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Author Topic: Low profile Floor insulation under tiles  (Read 4810 times)
benseb
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« on: June 14, 2019, 07:48:17 PM »

Hi

Weíre getting our ground floor amtico removed and limestone tiles to replace.

I was really hoping to add UFH but our adjoining kitchen is already tiled and I donít fancy a 70mm step down on an open plan kitchen.  Also we have some concrete steps going up and having half a first step will look a bit strange.

So just wondering if thereís anything we can put under the tiles to improve insulation thatís low enough profile to not be a big issue?

Itís a solid concrete (earth? Who knows!) floor underneath.
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stannn
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« Reply #1 on: June 14, 2019, 08:57:04 PM »

Aerogel comes to mind but is very expensive. https://www.ribaproductselector.com/Docs/6/20666/external/COL635834.pdf
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2.45 kWp PV (Navitron supply), 40 evacuated tubes (Navitron supply), Clearview 650 log burner with back-boiler heating cottage and water, 2 off 50W border collies, 1 off 35W cat, 1 off 25W cat.
benseb
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« Reply #2 on: June 15, 2019, 06:13:04 PM »

Yes v expensive!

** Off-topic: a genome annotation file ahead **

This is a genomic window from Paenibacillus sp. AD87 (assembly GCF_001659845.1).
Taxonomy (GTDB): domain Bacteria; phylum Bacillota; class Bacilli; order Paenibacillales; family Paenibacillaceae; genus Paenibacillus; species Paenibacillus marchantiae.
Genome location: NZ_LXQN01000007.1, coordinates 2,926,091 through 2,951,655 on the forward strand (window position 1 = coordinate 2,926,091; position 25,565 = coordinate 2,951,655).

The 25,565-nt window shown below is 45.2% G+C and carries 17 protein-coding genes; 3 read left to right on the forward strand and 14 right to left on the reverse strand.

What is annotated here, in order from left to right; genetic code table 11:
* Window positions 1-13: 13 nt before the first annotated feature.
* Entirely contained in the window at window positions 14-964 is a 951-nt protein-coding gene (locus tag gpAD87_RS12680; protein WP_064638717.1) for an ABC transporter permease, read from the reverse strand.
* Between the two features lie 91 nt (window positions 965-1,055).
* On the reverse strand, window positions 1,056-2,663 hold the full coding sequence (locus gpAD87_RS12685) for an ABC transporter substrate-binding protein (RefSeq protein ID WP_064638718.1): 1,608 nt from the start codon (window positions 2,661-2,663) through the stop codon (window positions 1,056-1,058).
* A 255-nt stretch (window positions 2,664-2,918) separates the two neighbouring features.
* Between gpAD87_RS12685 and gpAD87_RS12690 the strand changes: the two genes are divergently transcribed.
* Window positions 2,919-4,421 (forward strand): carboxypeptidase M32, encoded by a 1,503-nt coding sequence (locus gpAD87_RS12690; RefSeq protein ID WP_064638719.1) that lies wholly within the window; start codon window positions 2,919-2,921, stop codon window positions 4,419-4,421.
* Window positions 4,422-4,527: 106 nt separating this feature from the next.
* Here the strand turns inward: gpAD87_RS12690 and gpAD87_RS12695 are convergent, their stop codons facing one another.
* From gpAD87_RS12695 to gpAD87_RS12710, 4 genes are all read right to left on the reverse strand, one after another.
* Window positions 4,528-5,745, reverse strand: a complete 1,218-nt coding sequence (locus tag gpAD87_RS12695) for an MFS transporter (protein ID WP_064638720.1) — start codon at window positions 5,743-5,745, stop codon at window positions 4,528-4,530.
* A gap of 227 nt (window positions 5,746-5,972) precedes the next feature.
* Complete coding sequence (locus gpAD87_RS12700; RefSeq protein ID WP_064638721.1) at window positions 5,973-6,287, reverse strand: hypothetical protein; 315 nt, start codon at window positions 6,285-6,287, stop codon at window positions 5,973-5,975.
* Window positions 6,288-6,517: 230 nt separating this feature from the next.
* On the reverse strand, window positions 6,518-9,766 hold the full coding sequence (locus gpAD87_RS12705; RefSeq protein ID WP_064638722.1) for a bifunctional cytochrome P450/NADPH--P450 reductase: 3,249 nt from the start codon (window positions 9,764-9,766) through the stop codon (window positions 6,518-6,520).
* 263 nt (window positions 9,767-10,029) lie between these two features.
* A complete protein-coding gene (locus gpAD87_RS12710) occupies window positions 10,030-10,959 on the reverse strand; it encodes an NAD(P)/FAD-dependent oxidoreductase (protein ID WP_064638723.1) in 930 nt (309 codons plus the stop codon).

Iíve just seen the 15mm and 18mm Nuheat low profile UFH systems. Seems the pipes are set into a type of EPS. How effective are these set onto a concrete floor - do they really work without additional insulation below?

 E
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benseb
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« Reply #3 on: June 20, 2019, 04:07:34 PM »

Been looking at various UFH systems and insulation and there seems to be two options:


25mm ProWarm XPS panel with 16mm pipes at 150mm centres
120w/m2 heat output

Or

10mm Klima Thermal panel with Klima Slim Fit 12mm pipe system  and levelling compound, 100mm centres
1
150w/m2 heat output



We would then tile directly on top of these


Option A seems to have more insulation, and is cheaper but Iím concerned the heat output is on the lower side.

Does anyone have any experience with either system?
« Last Edit: June 20, 2019, 04:11:45 PM by benseb » Logged
Countrypaul